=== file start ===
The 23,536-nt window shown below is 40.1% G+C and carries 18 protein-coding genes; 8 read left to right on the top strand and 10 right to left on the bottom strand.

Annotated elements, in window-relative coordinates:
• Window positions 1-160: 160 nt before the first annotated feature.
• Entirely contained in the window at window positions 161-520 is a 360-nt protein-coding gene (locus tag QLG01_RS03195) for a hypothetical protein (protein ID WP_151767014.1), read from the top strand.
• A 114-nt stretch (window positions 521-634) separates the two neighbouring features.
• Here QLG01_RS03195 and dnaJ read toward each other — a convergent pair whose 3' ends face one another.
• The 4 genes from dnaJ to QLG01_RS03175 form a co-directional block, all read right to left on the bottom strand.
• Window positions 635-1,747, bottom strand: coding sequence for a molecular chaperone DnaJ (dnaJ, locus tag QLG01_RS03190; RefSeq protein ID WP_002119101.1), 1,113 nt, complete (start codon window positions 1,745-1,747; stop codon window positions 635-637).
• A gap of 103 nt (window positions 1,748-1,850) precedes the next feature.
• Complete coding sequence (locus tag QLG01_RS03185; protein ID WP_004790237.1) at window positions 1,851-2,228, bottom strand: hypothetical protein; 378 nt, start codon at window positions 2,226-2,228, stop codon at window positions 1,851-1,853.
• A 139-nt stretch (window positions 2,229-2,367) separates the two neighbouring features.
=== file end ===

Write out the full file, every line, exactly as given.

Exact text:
The 23,536-nt window shown below is 40.1% G+C and carries 18 protein-coding genes; 8 read left to right on the top strand and 10 right to left on the bottom strand.

Annotated elements, in window-relative coordinates:
• Window positions 1-160: 160 nt before the first annotated feature.
• Entirely contained in the window at window positions 161-520 is a 360-nt protein-coding gene (locus tag QLG01_RS03195) for a hypothetical protein (protein ID WP_151767014.1), read from the top strand.
• A 114-nt stretch (window positions 521-634) separates the two neighbouring features.
• Here QLG01_RS03195 and dnaJ read toward each other — a convergent pair whose 3' ends face one another.
• The 4 genes from dnaJ to QLG01_RS03175 form a co-directional block, all read right to left on the bottom strand.
• Window positions 635-1,747, bottom strand: coding sequence for a molecular chaperone DnaJ (dnaJ, locus tag QLG01_RS03190; RefSeq protein ID WP_002119101.1), 1,113 nt, complete (start codon window positions 1,745-1,747; stop codon window positions 635-637).
• A gap of 103 nt (window positions 1,748-1,850) precedes the next feature.
• Complete coding sequence (locus tag QLG01_RS03185; protein ID WP_004790237.1) at window positions 1,851-2,228, bottom strand: hypothetical protein; 378 nt, start codon at window positions 2,226-2,228, stop codon at window positions 1,851-1,853.
• A 139-nt stretch (window positions 2,229-2,367) separates the two neighbouring features.